Easter is fast approaching, so we’ve decided to take you on a tour of how the rest of the world celebrates. We all have diverse traditions, and it’s always fun to explore new concepts!
In the UK, the easter bunny is as common as a yorkshire pudding with your roast dinner. But in Australia, this isn’t the case. Why the bunny hate you may ask? In Aus, they’re widely considered as pests for destroying farmers’ crops and land. Now companies make chocolate bilbies as a substitute- with all the proceeds made benefiting endangered animals!
In Florence, local tradition that’s been held for over 350 years is called ‘Scoppio del Carro’ or ‘Explosion of the cart’. It features a traditional cart packed with fireworks and is led through the streets of the city’s people dressed in colourful 15th century costumes. They then stop outside the Duomo (the Archbishop of Florence) where lights fuse and thus creates a lively firework display. The meaning behind this translates back to ensuring a good harvest for the following year.
On easter in the town of Verges, Spain, the traditional ‘death dance’ is performed. Everyone dresses in skeleton costumes and parades through the streets in celebration.The procession ends with rather scary skeletons carrying boxes of ashes. The ‘Macabre dance’ begins at midnight and continues in to the early hours of the morning. Rather morbid compared to what some of us are used to, eh?
In the world renowned holy city, where it’s believed Jesus Christ was crucified, Christians celebrate Good Friday by walking the same path he did as he was about to be nailed to the cross. To represent the pain he went through, some people carry a cross with them in remeberance. Also, many pilgrims attend a church service at Garden Tomb- the area it’s believed that Jesus was laid to rest.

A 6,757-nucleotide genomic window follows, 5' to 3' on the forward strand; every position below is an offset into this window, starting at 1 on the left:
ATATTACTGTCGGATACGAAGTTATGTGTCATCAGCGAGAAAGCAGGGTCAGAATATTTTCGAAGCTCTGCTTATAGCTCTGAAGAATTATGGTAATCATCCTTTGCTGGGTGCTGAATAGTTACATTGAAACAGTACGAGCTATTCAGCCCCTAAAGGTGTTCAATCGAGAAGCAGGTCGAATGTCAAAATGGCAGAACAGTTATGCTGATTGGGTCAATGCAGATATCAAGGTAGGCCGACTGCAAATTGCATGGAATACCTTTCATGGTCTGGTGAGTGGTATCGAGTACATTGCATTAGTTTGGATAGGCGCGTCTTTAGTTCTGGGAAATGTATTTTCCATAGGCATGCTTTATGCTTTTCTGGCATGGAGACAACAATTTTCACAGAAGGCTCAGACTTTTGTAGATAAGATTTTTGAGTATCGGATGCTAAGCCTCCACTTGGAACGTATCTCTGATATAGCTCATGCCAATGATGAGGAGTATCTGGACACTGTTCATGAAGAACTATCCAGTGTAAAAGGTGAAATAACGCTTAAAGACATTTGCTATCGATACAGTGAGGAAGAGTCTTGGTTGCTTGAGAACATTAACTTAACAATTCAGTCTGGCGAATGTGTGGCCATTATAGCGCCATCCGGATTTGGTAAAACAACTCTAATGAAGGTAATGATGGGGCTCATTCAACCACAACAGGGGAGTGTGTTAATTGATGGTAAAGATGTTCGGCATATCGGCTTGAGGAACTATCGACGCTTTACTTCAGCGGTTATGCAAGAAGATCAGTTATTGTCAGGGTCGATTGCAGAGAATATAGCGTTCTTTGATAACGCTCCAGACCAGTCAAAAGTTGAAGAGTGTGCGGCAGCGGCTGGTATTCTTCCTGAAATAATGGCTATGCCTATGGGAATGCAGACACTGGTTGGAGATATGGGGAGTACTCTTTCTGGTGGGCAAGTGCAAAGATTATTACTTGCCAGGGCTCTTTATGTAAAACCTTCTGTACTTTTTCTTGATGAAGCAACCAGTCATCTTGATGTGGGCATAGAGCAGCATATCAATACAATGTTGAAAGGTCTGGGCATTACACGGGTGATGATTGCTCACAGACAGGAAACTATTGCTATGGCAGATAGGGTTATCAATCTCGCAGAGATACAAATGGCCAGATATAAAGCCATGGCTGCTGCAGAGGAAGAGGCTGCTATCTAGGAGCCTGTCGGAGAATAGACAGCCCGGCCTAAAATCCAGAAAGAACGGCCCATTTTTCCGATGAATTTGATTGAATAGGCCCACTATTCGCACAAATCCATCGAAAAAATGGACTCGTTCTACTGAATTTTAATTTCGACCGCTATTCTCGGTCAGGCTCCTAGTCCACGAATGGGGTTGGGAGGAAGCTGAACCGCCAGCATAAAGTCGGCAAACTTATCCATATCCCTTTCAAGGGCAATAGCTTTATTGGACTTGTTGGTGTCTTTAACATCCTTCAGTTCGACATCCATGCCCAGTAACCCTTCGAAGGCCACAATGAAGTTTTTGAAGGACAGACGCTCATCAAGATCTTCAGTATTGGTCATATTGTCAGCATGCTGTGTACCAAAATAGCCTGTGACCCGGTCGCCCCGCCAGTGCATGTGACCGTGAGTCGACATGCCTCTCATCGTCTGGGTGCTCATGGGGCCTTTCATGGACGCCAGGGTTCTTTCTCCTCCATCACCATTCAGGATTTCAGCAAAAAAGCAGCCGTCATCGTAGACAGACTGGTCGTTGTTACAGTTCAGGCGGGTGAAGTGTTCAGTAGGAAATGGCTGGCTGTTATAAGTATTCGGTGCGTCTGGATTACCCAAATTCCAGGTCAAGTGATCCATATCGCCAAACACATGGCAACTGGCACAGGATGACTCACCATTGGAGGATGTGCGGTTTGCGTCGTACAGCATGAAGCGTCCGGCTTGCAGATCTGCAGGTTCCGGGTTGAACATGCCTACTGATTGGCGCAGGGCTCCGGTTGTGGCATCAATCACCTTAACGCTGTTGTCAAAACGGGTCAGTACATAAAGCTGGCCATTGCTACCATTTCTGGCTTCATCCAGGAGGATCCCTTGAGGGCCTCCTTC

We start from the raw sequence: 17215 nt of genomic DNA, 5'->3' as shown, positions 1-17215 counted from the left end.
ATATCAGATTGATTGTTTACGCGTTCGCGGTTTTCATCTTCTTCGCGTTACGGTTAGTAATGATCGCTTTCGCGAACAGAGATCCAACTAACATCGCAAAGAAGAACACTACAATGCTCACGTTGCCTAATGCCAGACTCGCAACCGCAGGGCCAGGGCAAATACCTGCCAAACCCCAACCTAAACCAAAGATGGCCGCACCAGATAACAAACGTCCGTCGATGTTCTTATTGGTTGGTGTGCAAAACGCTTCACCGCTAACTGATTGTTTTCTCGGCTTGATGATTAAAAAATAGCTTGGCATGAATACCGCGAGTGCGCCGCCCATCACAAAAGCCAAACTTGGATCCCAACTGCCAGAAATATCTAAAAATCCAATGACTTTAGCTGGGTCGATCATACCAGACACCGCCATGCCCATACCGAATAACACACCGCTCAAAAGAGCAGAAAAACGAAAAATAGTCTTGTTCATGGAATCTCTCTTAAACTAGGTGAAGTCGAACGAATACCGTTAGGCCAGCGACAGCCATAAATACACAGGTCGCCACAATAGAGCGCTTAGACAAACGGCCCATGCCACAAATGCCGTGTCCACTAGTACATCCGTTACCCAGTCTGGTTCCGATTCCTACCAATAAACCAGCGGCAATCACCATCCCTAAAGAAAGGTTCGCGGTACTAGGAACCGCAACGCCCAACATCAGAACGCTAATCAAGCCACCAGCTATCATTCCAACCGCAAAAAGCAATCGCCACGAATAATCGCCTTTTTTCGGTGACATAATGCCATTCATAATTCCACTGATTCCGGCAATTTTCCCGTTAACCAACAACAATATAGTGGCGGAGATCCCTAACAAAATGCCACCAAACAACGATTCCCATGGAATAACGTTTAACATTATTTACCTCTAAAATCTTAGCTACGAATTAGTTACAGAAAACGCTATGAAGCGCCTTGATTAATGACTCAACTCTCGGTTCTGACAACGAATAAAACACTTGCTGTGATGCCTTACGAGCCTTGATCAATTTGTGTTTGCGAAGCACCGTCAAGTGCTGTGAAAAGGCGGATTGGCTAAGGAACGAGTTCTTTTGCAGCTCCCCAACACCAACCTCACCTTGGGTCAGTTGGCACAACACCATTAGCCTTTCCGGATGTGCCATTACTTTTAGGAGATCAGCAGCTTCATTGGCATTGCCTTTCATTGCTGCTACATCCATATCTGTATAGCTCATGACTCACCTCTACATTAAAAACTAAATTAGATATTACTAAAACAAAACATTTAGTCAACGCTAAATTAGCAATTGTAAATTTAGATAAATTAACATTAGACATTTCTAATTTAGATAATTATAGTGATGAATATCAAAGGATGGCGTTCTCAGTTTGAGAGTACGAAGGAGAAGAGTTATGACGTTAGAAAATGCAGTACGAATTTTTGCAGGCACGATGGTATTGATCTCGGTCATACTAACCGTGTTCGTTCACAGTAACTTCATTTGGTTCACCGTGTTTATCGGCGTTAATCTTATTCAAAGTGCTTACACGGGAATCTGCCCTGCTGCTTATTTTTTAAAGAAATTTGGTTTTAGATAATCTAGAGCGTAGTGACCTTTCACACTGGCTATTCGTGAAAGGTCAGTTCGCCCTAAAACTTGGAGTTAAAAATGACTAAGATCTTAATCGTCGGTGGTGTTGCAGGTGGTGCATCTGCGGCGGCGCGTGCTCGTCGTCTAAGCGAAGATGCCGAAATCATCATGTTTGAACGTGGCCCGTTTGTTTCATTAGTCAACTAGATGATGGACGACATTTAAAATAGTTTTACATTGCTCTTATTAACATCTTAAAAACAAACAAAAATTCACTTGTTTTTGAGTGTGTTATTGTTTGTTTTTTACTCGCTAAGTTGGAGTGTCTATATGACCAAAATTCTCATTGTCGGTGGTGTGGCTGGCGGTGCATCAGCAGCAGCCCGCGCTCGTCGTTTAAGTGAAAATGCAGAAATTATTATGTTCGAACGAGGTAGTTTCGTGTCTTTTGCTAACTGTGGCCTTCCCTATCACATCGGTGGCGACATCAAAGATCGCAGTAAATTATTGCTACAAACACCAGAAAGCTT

The two most common traditions in Hungary are called ‘sprinkling’ and the rather familiar egg painting. Sprinkling occurs on Easter Monday or what’s known as ‘Ducking Monday’. Women are considered like flowers that will wither if they aren’t looked after, so the men will playfully sprinkle perfumed water on them in the form of a ‘sprinkle poem’. They use to pour buckets of water over young women’s heads, but now they spray perfume, cologne or just plain water and ask for a kiss. They also believe that water had a cleaning, healing and fertility-inducing effect.
Check out the links below for inspiration on creative easter ideas:
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